Court applies recent limiting Supreme Court decisions to longstanding PIP dispute with Farmers Insurance over "integrated" care needs
Roland and Janis Prendushi sued Farmers Insurance Exchange to recover some of their attendant care and housing expenses relating to the catastrophic injuries suffered by Roland's wife (Janis's mother). Mrs. Prendushi suffered traumatic brain and spinal cord injuries in a 1999 wreck and is a quadriplegic. The current lawsuit is the fourth by the Prendushis, attempting to hold Farmers to its No Fault statutory obligations. The last previous lawsuit resulted in a case evaluation of $630,000.00 for the Prendushis which Farmers accepted and paid.
In the instant action, the parties disagreed about how much attendant care was appropriate, the rate at which it should be paid, and whether or not some or all of their apartment rental should be included in PIP benefits. The trial judge had denied Farmers' motions for summary disposition and to exclude evidence, and Farmers appealed. The appellate court ruled that since neither Farmers nor the family had properly documented their summary disposition arguments, that aspect of the case must be returned to the lower court. It then attempted to provide guidance for the trial judge's future decision-making.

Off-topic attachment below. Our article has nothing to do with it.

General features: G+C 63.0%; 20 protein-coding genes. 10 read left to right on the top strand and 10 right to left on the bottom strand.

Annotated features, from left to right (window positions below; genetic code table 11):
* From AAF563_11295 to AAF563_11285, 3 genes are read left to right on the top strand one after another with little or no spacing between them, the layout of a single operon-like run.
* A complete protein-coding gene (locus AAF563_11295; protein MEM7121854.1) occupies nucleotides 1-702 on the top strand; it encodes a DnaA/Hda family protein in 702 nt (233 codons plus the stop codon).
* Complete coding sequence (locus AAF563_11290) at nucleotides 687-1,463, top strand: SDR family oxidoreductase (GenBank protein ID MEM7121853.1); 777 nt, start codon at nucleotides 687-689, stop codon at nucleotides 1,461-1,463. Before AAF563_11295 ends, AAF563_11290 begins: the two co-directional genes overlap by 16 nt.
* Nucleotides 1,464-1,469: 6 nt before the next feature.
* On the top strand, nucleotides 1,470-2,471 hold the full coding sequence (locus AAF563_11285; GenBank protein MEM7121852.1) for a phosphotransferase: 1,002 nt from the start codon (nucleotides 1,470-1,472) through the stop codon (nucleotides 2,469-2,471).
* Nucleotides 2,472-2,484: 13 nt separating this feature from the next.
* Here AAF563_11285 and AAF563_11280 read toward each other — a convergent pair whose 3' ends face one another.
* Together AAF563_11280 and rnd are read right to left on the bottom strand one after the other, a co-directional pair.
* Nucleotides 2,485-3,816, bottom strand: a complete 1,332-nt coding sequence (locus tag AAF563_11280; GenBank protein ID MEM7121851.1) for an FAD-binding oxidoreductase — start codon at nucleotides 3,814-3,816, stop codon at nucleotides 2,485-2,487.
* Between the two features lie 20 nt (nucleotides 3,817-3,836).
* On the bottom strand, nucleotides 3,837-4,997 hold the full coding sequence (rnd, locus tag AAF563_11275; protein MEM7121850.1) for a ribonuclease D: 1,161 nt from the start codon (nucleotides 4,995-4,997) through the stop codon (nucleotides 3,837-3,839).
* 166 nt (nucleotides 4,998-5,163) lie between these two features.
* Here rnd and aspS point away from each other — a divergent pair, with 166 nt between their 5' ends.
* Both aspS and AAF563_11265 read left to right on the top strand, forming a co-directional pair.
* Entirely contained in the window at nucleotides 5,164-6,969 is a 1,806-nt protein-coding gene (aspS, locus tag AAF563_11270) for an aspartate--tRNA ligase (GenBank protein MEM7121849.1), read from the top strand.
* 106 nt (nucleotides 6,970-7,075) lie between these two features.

The judges ruled that the rate that husband and father should be paid for services is determined by the specialized skills they were applying--not by their own certification or lack thereof. Thus, if they have been taught and are now rendering highly specialized care, the value of that care is the market value professionals would charge to provide it--regardless of the family's professional licensure or certification.
The Court also discussed the distinction which the Republican, insurance-oriented Michigan Supreme Court majority drew in recent decisions that have rejected longstanding PIP obligations for food and transportation services. It noted that if the family was living in space that "integrated" care needs for the patient, the rental cost must be paid in full. If, on the other hand, the victim's special needs were addressed by accommodations that were merely "combined" with the ordinary needs of life, the insurer is obligated to reimburse only the injury accommodation expenses. The Court deemed the record from the trial court inadequate to answer this question in the instant case.
There has been a longstanding disagreement among judges with regard to whether the "integrated/combined" distinction really draws a firm line for reference. The disagreement was best illustrated in the Admire v. Auto-Owners case, where the Republican majority reversed several decades of law and practice and held that the insurer need not cover the base cost of a van that was essential to a wheelchair- bound patient's medical transportation.